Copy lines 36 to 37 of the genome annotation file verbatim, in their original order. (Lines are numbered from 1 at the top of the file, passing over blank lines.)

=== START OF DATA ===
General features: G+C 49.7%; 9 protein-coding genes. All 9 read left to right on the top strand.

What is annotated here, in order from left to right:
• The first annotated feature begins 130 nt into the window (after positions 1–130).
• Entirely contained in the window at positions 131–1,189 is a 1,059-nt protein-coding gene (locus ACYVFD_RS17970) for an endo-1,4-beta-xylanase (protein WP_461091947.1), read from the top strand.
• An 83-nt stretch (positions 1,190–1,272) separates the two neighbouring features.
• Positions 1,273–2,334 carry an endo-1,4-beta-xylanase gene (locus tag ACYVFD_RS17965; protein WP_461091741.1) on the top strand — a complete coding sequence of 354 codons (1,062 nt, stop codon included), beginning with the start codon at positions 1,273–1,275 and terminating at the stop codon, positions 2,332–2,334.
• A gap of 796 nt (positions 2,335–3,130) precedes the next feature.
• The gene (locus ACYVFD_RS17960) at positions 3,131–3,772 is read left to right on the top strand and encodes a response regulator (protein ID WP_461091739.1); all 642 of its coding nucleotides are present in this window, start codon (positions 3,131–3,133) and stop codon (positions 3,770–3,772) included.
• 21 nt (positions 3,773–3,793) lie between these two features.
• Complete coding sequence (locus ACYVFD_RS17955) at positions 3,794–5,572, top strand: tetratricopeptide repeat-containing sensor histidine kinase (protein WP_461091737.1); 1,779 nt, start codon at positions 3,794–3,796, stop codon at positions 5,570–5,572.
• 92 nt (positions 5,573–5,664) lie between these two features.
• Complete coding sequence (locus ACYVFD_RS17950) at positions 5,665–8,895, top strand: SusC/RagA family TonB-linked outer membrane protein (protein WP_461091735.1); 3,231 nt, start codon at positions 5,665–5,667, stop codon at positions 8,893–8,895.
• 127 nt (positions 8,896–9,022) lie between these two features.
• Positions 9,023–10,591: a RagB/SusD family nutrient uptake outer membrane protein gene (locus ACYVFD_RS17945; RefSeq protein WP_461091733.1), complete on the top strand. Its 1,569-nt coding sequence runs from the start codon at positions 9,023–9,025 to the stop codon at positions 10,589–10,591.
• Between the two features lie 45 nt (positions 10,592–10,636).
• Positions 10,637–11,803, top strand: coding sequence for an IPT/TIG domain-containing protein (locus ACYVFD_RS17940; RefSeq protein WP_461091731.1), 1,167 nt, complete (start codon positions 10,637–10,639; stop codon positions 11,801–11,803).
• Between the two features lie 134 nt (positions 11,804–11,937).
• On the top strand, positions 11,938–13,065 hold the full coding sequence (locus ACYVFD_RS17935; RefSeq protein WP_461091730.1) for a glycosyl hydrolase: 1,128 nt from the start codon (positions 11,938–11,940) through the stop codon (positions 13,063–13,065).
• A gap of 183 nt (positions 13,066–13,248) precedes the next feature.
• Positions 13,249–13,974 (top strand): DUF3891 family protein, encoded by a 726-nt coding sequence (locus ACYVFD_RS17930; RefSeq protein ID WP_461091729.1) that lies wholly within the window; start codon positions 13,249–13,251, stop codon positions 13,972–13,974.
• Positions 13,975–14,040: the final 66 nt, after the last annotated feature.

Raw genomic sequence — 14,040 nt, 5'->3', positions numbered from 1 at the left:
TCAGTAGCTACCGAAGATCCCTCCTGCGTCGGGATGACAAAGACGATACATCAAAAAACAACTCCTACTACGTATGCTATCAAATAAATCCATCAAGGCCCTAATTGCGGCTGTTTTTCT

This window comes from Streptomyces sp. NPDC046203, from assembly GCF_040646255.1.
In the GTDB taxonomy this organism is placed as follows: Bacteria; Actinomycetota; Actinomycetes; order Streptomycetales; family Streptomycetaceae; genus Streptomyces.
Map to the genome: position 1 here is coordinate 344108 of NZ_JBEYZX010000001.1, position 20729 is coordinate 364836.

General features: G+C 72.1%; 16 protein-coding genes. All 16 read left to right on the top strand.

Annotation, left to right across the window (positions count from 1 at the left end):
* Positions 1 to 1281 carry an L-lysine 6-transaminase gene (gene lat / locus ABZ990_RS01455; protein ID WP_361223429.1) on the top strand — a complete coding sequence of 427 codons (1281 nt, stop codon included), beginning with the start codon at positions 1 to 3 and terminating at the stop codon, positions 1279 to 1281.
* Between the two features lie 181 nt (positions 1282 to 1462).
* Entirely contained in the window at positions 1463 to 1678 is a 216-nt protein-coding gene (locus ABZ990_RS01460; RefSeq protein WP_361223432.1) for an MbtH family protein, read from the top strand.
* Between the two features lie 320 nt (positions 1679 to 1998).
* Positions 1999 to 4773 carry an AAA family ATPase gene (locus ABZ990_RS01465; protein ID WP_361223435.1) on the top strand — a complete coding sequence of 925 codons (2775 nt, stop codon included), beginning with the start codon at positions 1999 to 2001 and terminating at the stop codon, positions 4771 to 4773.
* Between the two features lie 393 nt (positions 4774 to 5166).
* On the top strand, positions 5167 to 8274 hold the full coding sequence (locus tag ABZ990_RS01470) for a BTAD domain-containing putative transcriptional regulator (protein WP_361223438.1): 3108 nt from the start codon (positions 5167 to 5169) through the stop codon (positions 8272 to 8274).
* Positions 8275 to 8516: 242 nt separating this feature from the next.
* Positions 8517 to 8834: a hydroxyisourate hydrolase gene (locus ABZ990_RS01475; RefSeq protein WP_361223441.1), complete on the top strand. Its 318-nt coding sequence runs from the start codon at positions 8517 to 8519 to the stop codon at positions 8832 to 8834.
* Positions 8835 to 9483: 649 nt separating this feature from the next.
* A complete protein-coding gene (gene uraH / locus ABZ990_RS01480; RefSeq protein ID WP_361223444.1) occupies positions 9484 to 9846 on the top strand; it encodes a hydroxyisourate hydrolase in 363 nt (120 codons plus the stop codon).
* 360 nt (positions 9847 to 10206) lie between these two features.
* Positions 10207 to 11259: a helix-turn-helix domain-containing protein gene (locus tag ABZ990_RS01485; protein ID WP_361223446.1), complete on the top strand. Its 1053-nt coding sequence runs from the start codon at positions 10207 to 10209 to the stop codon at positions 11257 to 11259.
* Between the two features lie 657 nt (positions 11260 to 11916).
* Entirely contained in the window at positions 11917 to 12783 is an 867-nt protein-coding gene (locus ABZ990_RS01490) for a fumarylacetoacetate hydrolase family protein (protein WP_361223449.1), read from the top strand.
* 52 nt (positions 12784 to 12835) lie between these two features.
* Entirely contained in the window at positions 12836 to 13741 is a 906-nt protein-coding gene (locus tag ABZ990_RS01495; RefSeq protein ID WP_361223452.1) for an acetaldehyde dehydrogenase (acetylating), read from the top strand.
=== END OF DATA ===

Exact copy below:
* Positions 8275 to 8516: 242 nt separating this feature from the next.
* Positions 8517 to 8834: a hydroxyisourate hydrolase gene (locus ABZ990_RS01475; RefSeq protein WP_361223441.1), complete on the top strand. Its 318-nt coding sequence runs from the start codon at positions 8517 to 8519 to the stop codon at positions 8832 to 8834.